The Foundation, which manages the music education and corporate social investment programmes of the Southern African Music Rights Organisation, has awarded these music study bursaries since 1981. Since then, it has channelled millions of rands into educating the musicians, singers, music teachers, composers and arts trailblazers of tomorrow.

This year was the first time the bursary application process was conducted exclusively online. A total of 218 applications were received for 2015 and after careful adjudication and assessment, 97 bursaries of R10 000 each were awarded to candidates studying in various music-related disciplines at 12 South African universities. 

The University of Cape Town (UCT) was the largest beneficiary, followed by the University of Pretoria (UP), the Nelson Mandela Metropolitan University and the University of Stellenbosch. Other universities whose students benefited from the 2015 music bursary awards were: Tshwane University of Technology, North West University, Rhodes University, the University of the Witwatersrand, Free State University, and the universities of Venda, Fort Hare and KwaZulu-Natal.

Music faculty members at the various institutions have written to the SAMRO Foundation, conveying the students’ joy at receiving this much-needed subsidy for their studies. 

UCT Executive Director, Dr Russell Ally, pointed out that while some students receive loans through the National Student Financial Aid Scheme, “it does not fully cover their cost of attendance. Lack of funds is a major, if not the most prevalent, barrier to education for students in South Africa.

“With each year the demand increases and it is thanks to contributions such as that from the SAMRO Foundation, that the university is able to fulfill its mandate to provide financial support to deserving individuals.”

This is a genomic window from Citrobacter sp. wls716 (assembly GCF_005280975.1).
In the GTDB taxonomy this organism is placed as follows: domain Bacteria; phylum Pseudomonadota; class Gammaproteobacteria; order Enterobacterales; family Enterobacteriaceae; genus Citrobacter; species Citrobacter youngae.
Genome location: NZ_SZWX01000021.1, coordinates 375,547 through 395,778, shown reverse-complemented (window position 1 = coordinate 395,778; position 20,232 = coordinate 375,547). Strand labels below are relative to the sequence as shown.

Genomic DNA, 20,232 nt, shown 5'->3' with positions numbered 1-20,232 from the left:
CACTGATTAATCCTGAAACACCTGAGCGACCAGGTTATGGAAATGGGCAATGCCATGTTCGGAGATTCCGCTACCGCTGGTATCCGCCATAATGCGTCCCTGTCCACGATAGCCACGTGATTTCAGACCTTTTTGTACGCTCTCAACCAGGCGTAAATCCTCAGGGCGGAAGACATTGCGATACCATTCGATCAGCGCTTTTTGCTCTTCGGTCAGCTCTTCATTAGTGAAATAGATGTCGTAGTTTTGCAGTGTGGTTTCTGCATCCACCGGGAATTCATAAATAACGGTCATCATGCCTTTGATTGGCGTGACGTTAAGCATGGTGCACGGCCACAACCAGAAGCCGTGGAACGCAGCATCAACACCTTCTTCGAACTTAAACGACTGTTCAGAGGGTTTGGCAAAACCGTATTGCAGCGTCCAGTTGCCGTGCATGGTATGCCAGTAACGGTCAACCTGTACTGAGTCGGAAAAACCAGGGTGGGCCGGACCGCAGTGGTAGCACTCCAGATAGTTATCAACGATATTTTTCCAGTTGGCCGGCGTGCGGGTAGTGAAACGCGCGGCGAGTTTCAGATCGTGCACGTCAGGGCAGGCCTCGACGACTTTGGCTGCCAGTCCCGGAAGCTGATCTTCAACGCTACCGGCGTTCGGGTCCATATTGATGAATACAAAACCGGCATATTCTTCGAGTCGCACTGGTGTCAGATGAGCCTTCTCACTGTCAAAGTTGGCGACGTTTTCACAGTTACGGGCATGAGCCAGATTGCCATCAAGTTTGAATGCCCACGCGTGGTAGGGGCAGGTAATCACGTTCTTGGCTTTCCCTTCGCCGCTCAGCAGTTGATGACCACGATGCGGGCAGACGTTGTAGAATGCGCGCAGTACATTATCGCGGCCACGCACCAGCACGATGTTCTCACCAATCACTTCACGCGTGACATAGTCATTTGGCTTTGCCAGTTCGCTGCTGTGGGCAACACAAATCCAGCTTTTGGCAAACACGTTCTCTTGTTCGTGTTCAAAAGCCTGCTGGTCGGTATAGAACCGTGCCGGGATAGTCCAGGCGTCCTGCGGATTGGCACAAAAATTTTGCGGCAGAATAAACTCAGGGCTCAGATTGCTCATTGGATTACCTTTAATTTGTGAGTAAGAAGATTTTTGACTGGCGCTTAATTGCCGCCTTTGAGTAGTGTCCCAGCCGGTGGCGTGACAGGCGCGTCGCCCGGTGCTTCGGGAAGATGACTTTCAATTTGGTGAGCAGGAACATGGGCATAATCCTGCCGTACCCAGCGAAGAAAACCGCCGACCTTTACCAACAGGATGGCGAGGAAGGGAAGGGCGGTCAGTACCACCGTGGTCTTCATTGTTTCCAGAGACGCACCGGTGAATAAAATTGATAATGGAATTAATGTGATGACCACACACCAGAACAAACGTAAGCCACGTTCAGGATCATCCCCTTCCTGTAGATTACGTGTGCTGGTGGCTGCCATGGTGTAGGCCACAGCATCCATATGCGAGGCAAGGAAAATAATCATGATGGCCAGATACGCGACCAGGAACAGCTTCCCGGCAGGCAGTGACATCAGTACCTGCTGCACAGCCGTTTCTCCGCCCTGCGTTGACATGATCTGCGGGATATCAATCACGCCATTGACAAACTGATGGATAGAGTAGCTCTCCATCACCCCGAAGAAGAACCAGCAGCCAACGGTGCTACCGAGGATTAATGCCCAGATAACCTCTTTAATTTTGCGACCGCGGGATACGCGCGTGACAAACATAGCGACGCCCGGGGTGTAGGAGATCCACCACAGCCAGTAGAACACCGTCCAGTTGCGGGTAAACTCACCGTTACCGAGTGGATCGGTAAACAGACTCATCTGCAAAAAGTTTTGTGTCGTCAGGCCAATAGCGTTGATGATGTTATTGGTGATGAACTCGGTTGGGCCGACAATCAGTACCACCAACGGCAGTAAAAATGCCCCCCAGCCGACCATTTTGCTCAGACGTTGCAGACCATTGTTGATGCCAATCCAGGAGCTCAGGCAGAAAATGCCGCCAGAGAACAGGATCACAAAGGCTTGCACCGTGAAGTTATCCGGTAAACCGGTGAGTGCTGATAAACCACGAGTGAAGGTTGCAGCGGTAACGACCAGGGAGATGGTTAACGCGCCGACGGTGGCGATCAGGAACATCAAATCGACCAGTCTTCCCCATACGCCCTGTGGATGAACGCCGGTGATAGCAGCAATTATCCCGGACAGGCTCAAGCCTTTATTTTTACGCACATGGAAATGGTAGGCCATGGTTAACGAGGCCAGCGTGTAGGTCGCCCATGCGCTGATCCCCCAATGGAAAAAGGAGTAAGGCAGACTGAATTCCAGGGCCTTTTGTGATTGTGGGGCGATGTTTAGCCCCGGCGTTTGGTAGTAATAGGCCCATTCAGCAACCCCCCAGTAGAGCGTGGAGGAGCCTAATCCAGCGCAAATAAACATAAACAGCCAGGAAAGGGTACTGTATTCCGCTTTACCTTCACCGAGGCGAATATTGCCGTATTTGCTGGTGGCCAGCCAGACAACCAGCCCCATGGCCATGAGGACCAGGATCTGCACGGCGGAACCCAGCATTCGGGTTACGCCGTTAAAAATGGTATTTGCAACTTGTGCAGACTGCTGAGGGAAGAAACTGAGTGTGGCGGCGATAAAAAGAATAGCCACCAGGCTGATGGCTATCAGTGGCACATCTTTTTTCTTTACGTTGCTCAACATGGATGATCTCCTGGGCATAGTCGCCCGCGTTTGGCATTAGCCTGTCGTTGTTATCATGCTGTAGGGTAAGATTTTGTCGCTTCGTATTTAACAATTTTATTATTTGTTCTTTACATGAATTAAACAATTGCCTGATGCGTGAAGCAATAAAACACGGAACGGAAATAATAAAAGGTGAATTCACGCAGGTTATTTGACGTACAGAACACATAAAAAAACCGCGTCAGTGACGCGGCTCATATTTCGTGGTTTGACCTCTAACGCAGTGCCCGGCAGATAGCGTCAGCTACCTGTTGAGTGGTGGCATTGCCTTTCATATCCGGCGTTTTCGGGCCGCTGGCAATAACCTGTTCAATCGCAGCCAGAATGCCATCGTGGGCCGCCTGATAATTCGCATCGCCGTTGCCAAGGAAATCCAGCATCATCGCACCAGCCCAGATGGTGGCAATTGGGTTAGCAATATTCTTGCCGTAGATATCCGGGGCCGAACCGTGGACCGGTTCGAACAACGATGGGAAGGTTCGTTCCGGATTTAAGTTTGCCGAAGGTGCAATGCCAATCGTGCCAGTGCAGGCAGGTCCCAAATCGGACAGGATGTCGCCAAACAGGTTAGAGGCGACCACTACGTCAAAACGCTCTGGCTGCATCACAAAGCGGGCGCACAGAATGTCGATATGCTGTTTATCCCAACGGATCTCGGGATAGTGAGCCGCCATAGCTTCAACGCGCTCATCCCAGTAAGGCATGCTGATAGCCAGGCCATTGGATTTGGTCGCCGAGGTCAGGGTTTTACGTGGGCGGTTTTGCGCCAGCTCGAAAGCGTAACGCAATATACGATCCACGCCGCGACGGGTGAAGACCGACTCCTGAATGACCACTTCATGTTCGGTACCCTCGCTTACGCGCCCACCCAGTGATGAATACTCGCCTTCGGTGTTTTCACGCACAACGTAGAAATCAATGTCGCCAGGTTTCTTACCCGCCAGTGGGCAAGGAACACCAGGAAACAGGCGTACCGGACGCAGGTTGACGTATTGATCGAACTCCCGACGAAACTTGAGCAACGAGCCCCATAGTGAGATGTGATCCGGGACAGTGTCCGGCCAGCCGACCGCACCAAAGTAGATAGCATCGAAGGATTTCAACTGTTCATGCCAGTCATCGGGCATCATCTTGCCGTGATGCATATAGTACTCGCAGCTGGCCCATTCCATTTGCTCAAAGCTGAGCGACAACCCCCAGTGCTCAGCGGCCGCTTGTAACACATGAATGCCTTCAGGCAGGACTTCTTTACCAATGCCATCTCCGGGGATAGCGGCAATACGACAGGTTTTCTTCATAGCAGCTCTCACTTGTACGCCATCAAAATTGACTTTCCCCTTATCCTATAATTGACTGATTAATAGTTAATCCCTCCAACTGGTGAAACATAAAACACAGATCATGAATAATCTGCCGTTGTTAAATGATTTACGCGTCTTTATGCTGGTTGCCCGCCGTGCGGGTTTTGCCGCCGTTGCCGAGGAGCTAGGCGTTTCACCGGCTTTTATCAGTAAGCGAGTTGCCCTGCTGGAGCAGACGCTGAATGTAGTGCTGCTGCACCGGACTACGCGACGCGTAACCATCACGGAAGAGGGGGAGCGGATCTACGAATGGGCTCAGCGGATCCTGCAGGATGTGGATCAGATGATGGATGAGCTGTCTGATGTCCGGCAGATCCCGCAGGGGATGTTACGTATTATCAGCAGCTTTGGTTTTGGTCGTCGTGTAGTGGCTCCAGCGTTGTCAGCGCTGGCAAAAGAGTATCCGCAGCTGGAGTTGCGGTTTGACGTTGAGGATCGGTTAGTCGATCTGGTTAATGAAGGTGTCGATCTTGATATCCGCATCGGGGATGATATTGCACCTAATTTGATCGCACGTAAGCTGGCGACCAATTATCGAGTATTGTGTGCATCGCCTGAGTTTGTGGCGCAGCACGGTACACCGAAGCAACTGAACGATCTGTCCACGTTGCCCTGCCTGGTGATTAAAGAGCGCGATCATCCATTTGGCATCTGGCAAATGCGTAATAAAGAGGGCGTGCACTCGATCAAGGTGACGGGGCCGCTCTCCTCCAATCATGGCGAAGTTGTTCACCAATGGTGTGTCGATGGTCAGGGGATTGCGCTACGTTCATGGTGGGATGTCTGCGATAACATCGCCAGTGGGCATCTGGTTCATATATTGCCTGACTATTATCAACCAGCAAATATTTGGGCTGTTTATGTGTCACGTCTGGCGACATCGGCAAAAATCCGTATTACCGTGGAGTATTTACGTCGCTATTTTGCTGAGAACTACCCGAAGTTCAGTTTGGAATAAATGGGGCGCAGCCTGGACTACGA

Said Professor Wim Viljoen, head of UP’s music department: “I would like to sincerely thank SAMRO for the large number of bursaries that you have awarded to our music department students, and for the confidence that you have in us.”

Added Cameron Harris from the University of the Witwatersrand (Wits): “I’m delighted to see an increase in successful Wits students this year and once again would like to thank the Foundation for their support of music students at Wits and across the country. These bursaries are really quite unique in the South African musical landscape.”

Ruben Kasselman, a music composition student at UP, wrote to express his “sincere gratitude” for the SAMRO bursary: “It is both a great honour and a very welcome investment in my future. Thanks to you, my study fees have been covered for the remainder of this year.”

The majority of bursaries – 32 – were awarded to third- and fourth-years studying music performance in Western Art music, jazz and indigenous African music. Thirty grants went to second-year students enrolled in general music studies for the same three genres. 

The remainder of the bursaries went to budding music mavens studying music education, community music, composition (including Honours, Masters and PhD candidates), music technology and indigenous African music research.

For many of this year’s bursary recipients, this will mark the beginning of a long and fruitful relationship as part of SAMRO’s extended “family” of musicians. 

Some will go on to enter (and perhaps win) SAMRO’s annual Overseas Scholarships Competition; others may be commissioned to compose new, original works once they enter the professional realm. 

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